The traditional 1Password security model includes an account password and a Secret Key for authentication. When you unlock 1Password with a passkey, your passkey is used to authenticate you to our servers.
When you choose to unlock your 1Password account with a passkey, each 1Password client generates a unique device key. 1Password uses this key to decrypt and encrypt account credentials, identify the device, and help with the enrollment of additional devices. The device key remains on your device, and is used to gain access to an account unlock key as described in the Security Design white paper.
When enabled, certain platforms can use device biometric security features to protect the device key in hardware when you unlock with a passkey.
|Biometric device key protection
|Yes, on devices with a Apple silicon or a T2 chip
|Yes, using Touch ID or Face ID
|Yes, using biometric unlock
|1Password browser extension
A trusted device is one you’ve used to sign in to 1Password – a device that 1Password can identify as yours. You can use a trusted device to verify your identity on another device or browser, then grant it trusted status by following the trusted device enrollment steps.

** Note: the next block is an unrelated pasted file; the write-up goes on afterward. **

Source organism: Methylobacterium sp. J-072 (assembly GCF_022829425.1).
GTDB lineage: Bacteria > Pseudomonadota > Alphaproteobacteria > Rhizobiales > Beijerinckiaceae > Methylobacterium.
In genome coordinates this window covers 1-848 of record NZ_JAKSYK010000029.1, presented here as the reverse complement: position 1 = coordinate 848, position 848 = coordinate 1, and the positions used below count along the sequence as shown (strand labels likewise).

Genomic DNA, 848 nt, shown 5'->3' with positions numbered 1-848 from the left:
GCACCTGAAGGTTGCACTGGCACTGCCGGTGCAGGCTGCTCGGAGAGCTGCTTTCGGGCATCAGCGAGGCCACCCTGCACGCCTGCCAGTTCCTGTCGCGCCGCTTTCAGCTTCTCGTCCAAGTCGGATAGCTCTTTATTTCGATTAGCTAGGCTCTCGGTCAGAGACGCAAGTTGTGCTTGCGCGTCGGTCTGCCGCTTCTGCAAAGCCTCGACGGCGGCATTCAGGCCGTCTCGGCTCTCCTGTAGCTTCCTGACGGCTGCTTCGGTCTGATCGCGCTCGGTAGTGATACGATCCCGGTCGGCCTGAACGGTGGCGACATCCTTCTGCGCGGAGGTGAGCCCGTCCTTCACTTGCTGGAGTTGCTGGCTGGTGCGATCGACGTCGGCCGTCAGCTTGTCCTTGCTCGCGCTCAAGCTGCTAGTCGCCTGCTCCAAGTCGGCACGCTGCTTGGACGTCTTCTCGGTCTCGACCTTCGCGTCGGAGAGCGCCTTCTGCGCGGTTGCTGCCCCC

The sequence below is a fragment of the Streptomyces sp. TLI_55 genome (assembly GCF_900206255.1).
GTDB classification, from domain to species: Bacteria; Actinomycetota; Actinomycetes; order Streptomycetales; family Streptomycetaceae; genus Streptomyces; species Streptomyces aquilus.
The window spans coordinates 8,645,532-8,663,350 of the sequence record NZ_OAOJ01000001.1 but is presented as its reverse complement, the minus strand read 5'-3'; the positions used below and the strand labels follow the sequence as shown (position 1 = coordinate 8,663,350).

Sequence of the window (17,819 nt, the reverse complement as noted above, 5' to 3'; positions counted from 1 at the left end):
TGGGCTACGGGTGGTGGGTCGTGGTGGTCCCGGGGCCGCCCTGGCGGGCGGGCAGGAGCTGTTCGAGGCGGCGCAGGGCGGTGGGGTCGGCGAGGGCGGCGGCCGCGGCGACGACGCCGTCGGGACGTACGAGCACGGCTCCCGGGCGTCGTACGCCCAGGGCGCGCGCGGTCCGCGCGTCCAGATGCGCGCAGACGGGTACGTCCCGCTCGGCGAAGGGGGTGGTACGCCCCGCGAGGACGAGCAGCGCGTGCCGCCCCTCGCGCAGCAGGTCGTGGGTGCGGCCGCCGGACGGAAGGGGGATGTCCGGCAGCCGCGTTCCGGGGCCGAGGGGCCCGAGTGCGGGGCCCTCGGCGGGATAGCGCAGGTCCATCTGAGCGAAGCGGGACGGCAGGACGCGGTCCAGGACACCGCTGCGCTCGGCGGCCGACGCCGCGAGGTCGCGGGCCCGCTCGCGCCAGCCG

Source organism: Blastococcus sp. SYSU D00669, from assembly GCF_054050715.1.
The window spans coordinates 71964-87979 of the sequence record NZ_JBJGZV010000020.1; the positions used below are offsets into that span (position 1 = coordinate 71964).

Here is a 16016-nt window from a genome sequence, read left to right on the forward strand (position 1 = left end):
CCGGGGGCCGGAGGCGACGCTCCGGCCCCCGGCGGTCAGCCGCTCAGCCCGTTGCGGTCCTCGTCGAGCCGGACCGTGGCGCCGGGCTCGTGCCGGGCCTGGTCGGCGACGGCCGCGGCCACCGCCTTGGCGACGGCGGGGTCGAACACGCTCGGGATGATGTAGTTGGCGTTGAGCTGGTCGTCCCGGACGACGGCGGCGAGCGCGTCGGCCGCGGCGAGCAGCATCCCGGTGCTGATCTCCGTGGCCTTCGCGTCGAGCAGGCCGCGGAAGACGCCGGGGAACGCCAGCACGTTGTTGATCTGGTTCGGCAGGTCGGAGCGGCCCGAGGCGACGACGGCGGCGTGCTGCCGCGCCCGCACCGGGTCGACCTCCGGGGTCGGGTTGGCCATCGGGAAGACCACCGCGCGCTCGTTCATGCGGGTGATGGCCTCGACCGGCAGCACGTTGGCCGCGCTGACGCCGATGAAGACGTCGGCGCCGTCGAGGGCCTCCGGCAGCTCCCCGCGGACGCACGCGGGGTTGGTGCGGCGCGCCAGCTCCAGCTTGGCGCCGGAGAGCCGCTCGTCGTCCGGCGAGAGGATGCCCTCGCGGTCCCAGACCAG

The 1Password server stores an additional encrypted version of your account unlock key for each registered device. You can see a list of trusted devices in your profile on 1Password.com and in the 1Password apps.
Trusted device enrollment
You must use a trusted device to sign in to 1Password with a passkey and authorize additional devices to sign in the same way.
When you enroll a new device, you’ll be asked to provide a randomly generated alphanumeric verification code from an existing trusted device to prove the additional device can also be trusted.
After you enter the verification code, 1Password securely transfers a credential bundle from your existing trusted device to the new device. The new device uses the bundle to sign in to your 1Password account, register itself as a trusted device, and encrypt the credential bundle with its own device key.
If successful, your new device is registered as a trusted device. Otherwise, the process begins again when your existing trusted device generates a new verification code.
|Relies on security of approved devices